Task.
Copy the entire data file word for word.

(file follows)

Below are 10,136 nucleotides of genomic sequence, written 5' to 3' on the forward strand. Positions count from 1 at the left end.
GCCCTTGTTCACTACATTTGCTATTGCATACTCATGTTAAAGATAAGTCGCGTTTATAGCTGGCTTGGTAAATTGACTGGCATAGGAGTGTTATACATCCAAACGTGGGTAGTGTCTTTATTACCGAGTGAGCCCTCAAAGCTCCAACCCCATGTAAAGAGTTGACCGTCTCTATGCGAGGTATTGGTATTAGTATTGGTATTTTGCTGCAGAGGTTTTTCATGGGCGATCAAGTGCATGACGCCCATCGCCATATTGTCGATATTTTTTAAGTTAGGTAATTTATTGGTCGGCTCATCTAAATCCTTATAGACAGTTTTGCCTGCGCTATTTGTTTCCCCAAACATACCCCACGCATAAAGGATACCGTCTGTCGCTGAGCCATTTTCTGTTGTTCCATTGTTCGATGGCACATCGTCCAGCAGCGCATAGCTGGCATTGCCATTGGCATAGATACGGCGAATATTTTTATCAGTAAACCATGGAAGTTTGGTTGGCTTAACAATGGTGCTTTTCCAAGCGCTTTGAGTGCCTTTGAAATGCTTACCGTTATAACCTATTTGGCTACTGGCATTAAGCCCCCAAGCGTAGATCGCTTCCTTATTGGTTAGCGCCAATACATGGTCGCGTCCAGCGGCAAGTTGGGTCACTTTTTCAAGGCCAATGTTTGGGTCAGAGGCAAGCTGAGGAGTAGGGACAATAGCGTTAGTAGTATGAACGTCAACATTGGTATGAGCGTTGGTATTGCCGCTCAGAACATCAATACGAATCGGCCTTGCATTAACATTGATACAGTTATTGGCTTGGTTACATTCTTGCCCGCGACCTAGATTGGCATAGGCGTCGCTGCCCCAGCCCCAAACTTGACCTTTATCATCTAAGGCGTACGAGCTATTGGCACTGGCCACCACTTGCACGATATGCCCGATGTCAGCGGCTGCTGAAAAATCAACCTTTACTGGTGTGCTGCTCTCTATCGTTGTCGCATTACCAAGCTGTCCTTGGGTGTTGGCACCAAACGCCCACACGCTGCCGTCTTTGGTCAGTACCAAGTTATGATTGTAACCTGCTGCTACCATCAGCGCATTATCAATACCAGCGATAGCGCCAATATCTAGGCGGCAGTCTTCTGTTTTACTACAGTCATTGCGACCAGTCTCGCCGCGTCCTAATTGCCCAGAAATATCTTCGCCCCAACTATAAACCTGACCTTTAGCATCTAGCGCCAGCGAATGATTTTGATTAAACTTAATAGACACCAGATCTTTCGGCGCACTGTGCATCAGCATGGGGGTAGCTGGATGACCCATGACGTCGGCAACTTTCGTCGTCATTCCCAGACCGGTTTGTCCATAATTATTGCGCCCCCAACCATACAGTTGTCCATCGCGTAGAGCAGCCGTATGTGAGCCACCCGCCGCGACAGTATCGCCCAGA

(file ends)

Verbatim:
Below are 10,136 nucleotides of genomic sequence, written 5' to 3' on the forward strand. Positions count from 1 at the left end.
GCCCTTGTTCACTACATTTGCTATTGCATACTCATGTTAAAGATAAGTCGCGTTTATAGCTGGCTTGGTAAATTGACTGGCATAGGAGTGTTATACATCCAAACGTGGGTAGTGTCTTTATTACCGAGTGAGCCCTCAAAGCTCCAACCCCATGTAAAGAGTTGACCGTCTCTATGCGAGGTATTGGTATTAGTATTGGTATTTTGCTGCAGAGGTTTTTCATGGGCGATCAAGTGCATGACGCCCATCGCCATATTGTCGATATTTTTTAAGTTAGGTAATTTATTGGTCGGCTCATCTAAATCCTTATAGACAGTTTTGCCTGCGCTATTTGTTTCCCCAAACATACCCCACGCATAAAGGATACCGTCTGTCGCTGAGCCATTTTCTGTTGTTCCATTGTTCGATGGCACATCGTCCAGCAGCGCATAGCTGGCATTGCCATTGGCATAGATACGGCGAATATTTTTATCAGTAAACCATGGAAGTTTGGTTGGCTTAACAATGGTGCTTTTCCAAGCGCTTTGAGTGCCTTTGAAATGCTTACCGTTATAACCTATTTGGCTACTGGCATTAAGCCCCCAAGCGTAGATCGCTTCCTTATTGGTTAGCGCCAATACATGGTCGCGTCCAGCGGCAAGTTGGGTCACTTTTTCAAGGCCAATGTTTGGGTCAGAGGCAAGCTGAGGAGTAGGGACAATAGCGTTAGTAGTATGAACGTCAACATTGGTATGAGCGTTGGTATTGCCGCTCAGAACATCAATACGAATCGGCCTTGCATTAACATTGATACAGTTATTGGCTTGGTTACATTCTTGCCCGCGACCTAGATTGGCATAGGCGTCGCTGCCCCAGCCCCAAACTTGACCTTTATCATCTAAGGCGTACGAGCTATTGGCACTGGCCACCACTTGCACGATATGCCCGATGTCAGCGGCTGCTGAAAAATCAACCTTTACTGGTGTGCTGCTCTCTATCGTTGTCGCATTACCAAGCTGTCCTTGGGTGTTGGCACCAAACGCCCACACGCTGCCGTCTTTGGTCAGTACCAAGTTATGATTGTAACCTGCTGCTACCATCAGCGCATTATCAATACCAGCGATAGCGCCAATATCTAGGCGGCAGTCTTCTGTTTTACTACAGTCATTGCGACCAGTCTCGCCGCGTCCTAATTGCCCAGAAATATCTTCGCCCCAACTATAAACCTGACCTTTAGCATCTAGCGCCAGCGAATGATTTTGATTAAACTTAATAGACACCAGATCTTTCGGCGCACTGTGCATCAGCATGGGGGTAGCTGGATGACCCATGACGTCGGCAACTTTCGTCGTCATTCCCAGACCGGTTTGTCCATAATTATTGCGCCCCCAACCATACAGTTGTCCATCGCGTAGAGCAGCCGTATGTGAGCCACCCGCCGCGACAGTATCGCCCAGA